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Think tanks

  • Leeson, Peter T.
  • Ryan, Matt E.
  • Williamson, Claudia R.

This paper is the first to investigate the relationship between think tanks and economic policy empirically. We use panel data for the US states to examine state-based, free market (SBFM) think tanks’ relationship to eight key economic policy objectives. We find little evidence that SBFM think tanks are associated with more “pro-market” policies along the policy dimensions they aim to influence. However, we find stronger evidence that SBFM think tanks are associated with more “pro-market” citizen attitudes about the role of government vs. markets in economic policy. These results suggest that if think tanks’ connection to economic policy is important at all, its importance may be long term and operate via the channel of “ideas.” In contrast to think tanks, we find evidence that political lobby groups are associated with current policy. This may reflect the fact that, unlike think tanks, lobby groups are legally permitted to lobby for policy changes directly. Thus they don’t need to engage in a long-run “battle of ideas” to secure desired policy outcomes.

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Article provided by Elsevier in its journal Journal of Comparative Economics.

Volume (Year): 40 (2012)
Issue (Month): 1 ()
Pages: 62-77

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Handle: RePEc:eee:jcecon:v:40:y:2012:i:1:p:62-77
Contact details of provider: Web page: http://www.elsevier.com/locate/inca/622864

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  1. James Gwartney & Robert Lawson, 2003. "What have we learned from the measurement of economic freedom?," Proceedings, Federal Reserve Bank of Dallas, issue Oct, pages 217-238.
  2. James D. Gwartney & Robert A. Lawson & Randall G. Holcombe, 1999. "Economic Freedom and the Environment for Economic Growth," Journal of Institutional and Theoretical Economics (JITE), Mohr Siebeck, Tübingen, vol. 155(4), pages 643-, December.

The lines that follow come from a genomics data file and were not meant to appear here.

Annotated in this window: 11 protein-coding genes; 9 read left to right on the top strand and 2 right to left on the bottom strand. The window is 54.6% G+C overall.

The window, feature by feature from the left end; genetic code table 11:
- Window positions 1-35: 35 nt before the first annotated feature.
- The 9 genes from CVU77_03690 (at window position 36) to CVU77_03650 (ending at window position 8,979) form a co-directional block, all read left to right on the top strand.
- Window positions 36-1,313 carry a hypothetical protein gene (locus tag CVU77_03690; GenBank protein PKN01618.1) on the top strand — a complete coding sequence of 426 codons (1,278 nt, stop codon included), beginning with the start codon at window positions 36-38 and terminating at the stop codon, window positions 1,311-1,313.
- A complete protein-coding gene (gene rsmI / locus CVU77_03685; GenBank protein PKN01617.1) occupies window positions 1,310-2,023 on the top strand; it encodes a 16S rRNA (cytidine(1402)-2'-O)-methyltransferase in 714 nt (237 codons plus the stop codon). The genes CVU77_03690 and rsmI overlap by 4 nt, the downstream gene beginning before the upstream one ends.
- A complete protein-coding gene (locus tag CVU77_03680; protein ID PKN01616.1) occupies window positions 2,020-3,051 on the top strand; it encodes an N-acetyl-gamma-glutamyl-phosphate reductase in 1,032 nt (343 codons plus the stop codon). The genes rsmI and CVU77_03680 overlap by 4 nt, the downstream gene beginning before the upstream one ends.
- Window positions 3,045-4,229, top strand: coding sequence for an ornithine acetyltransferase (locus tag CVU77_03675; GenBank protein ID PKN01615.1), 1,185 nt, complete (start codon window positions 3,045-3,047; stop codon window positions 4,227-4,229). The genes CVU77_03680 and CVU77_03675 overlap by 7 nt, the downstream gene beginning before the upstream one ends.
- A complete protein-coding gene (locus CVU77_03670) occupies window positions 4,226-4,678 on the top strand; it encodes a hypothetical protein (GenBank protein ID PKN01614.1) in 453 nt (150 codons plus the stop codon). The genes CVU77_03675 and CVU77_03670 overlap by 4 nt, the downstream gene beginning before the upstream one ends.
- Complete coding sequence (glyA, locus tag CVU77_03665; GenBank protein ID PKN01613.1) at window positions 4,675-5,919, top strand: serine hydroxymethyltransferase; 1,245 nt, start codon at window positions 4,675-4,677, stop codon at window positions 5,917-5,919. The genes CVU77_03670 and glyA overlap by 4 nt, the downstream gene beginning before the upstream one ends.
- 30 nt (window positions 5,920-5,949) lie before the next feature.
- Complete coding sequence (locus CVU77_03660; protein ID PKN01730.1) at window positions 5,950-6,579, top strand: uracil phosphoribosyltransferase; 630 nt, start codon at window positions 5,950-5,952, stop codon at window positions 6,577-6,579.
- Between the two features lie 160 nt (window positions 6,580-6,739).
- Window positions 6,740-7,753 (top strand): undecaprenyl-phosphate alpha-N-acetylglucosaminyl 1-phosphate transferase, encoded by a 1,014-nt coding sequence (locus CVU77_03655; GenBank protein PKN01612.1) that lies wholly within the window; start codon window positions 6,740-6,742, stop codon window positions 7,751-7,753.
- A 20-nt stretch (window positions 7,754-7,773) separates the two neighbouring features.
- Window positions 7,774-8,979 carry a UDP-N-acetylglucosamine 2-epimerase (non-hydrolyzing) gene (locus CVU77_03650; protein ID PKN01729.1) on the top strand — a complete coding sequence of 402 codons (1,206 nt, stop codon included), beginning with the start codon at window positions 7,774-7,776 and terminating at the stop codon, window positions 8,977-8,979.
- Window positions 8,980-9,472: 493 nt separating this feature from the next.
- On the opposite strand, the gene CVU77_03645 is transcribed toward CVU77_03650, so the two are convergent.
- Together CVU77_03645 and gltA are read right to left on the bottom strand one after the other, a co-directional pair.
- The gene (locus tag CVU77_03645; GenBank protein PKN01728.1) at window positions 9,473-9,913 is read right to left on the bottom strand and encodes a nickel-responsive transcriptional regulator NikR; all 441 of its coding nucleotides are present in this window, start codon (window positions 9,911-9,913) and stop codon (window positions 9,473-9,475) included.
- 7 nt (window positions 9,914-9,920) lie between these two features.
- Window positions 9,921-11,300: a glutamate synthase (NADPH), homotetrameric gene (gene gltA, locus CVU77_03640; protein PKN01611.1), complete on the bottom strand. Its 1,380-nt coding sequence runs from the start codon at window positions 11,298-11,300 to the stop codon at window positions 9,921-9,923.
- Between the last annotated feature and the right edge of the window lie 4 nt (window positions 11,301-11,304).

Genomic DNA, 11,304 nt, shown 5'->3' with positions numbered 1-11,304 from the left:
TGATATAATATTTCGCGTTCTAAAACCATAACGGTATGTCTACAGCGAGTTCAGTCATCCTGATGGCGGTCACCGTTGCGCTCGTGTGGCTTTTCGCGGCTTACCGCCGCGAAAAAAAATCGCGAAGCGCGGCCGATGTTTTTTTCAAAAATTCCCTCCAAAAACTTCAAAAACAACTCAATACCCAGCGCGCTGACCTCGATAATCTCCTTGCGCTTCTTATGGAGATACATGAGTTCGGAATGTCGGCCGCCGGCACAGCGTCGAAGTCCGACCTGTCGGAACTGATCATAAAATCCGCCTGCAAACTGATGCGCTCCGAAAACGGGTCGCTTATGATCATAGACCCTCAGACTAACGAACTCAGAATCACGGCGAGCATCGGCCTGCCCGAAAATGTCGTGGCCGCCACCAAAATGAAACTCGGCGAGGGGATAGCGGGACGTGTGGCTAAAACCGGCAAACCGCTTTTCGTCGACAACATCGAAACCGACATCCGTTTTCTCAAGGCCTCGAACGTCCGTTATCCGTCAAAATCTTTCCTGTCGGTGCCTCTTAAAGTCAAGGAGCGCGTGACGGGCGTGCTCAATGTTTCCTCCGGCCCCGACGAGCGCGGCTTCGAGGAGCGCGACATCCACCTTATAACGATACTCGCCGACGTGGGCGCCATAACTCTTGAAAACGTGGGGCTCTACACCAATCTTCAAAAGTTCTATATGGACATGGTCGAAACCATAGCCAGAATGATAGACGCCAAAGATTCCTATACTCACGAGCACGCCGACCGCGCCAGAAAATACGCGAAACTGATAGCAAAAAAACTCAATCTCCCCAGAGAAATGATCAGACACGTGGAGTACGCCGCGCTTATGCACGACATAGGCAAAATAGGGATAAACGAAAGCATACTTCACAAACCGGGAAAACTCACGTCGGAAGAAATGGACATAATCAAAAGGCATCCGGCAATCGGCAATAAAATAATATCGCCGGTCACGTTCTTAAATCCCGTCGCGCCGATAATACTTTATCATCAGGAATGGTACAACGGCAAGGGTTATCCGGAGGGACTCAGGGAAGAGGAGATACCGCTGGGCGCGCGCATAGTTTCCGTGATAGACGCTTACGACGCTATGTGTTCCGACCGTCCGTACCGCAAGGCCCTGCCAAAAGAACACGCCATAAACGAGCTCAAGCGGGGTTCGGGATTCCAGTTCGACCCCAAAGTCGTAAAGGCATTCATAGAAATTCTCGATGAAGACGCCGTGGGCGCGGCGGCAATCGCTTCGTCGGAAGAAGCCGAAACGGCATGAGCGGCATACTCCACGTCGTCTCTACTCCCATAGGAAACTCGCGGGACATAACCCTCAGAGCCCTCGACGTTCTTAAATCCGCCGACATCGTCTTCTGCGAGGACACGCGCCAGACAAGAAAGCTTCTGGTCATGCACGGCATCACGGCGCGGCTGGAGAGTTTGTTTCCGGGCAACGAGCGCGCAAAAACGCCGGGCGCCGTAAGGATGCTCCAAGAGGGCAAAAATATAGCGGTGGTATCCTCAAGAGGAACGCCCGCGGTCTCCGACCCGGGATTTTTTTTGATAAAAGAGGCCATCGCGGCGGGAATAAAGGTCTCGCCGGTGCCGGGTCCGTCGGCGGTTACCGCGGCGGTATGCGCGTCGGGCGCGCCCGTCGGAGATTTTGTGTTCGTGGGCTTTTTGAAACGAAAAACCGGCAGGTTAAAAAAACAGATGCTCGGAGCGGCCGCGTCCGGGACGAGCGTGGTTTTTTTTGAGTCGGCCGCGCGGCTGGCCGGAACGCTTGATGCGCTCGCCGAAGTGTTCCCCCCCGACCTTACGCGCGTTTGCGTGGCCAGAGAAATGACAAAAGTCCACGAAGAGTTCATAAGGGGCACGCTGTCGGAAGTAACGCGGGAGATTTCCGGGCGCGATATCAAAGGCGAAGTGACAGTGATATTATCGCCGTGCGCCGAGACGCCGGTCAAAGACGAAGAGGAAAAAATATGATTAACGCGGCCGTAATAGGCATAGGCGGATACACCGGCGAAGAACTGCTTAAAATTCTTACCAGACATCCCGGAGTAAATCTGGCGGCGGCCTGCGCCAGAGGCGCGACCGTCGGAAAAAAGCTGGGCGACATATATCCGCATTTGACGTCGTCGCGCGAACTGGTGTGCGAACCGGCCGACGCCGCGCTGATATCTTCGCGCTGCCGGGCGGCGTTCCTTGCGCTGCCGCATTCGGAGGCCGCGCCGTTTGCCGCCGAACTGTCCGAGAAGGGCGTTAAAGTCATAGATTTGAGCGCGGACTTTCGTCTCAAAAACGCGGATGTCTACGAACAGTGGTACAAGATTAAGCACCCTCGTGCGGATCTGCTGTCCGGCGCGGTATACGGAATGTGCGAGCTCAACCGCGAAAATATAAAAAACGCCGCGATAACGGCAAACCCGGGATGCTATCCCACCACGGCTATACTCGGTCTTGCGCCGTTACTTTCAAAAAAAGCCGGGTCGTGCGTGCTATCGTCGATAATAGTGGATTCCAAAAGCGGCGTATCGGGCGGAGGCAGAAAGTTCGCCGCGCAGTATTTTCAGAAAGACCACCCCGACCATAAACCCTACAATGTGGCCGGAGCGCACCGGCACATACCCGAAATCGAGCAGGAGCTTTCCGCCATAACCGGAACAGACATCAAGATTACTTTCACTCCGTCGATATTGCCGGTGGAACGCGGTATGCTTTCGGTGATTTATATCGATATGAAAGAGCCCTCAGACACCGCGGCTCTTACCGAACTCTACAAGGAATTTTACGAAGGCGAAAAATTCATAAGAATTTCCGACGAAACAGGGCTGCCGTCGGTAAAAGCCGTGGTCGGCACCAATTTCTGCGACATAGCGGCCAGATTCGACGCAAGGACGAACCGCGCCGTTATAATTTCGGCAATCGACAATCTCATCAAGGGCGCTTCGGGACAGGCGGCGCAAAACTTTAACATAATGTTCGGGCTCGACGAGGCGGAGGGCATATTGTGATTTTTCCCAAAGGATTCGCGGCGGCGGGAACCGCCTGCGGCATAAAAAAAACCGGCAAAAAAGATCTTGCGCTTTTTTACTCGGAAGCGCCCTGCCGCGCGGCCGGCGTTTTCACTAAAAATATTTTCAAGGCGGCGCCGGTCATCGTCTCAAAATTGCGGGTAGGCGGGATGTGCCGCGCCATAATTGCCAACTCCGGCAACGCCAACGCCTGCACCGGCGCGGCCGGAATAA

3. Edward L. Glaeser & Rafael La Porta & Florencio Lopez-de-Silanes & Andrei Shleifer, 2004. "Do Institutions Cause Growth?," Journal of Economic Growth, Springer, vol. 9(3), pages 271-303, 09.
  4. Stroup, Michael D., 2007. "Economic Freedom, Democracy, and the Quality of Life," World Development, Elsevier, vol. 35(1), pages 52-66, January.
  5. Stroup, Michael D., 2008. "Separating the influence of capitalism and democracy on women's well-being," Journal of Economic Behavior & Organization, Elsevier, vol. 67(3-4), pages 560-572, September.
  6. Sobel, Russell S., 2008. "Testing Baumol: Institutional quality and the productivity of entrepreneurship," Journal of Business Venturing, Elsevier, vol. 23(6), pages 641-655, November.
  7. Timothy Besley & Anne Case, 2003. "Political Institutions and Policy Choices: Evidence from the United States," Journal of Economic Literature, American Economic Association, vol. 41(1), pages 7-73, March.
  8. Nathan J. Ashby & Russell S. Sobel, 2006. "Income Inequality and Economic Freedom in the U.S. States," Working Papers 06-08 Classification-, Department of Economics, West Virginia University.
  9. James D. Gwartney & Randall G. Holcombe & Robert A. Lawson, 2004. "Economic Freedom, Institutional Quality,and Cross-Country Differences in Income and Growth," Cato Journal, Cato Journal, Cato Institute, vol. 24(3), pages 205-233, Fall.
  10. repec:cto:journl:v:24:y:2004:i:3:p: is not listed on IDEAS
  11. James D . Gwartney & Randall G . Holcombe & Robert A . Lawson, 2006. "Institutions and the Impact of Investment on Growth," Kyklos, Wiley Blackwell, vol. 59(2), pages 255-273, 05.
  12. Michael Hoffman, 2009. "What explains attitudes across US trade policies?," Public Choice, Springer, vol. 138(3), pages 447-460, March.
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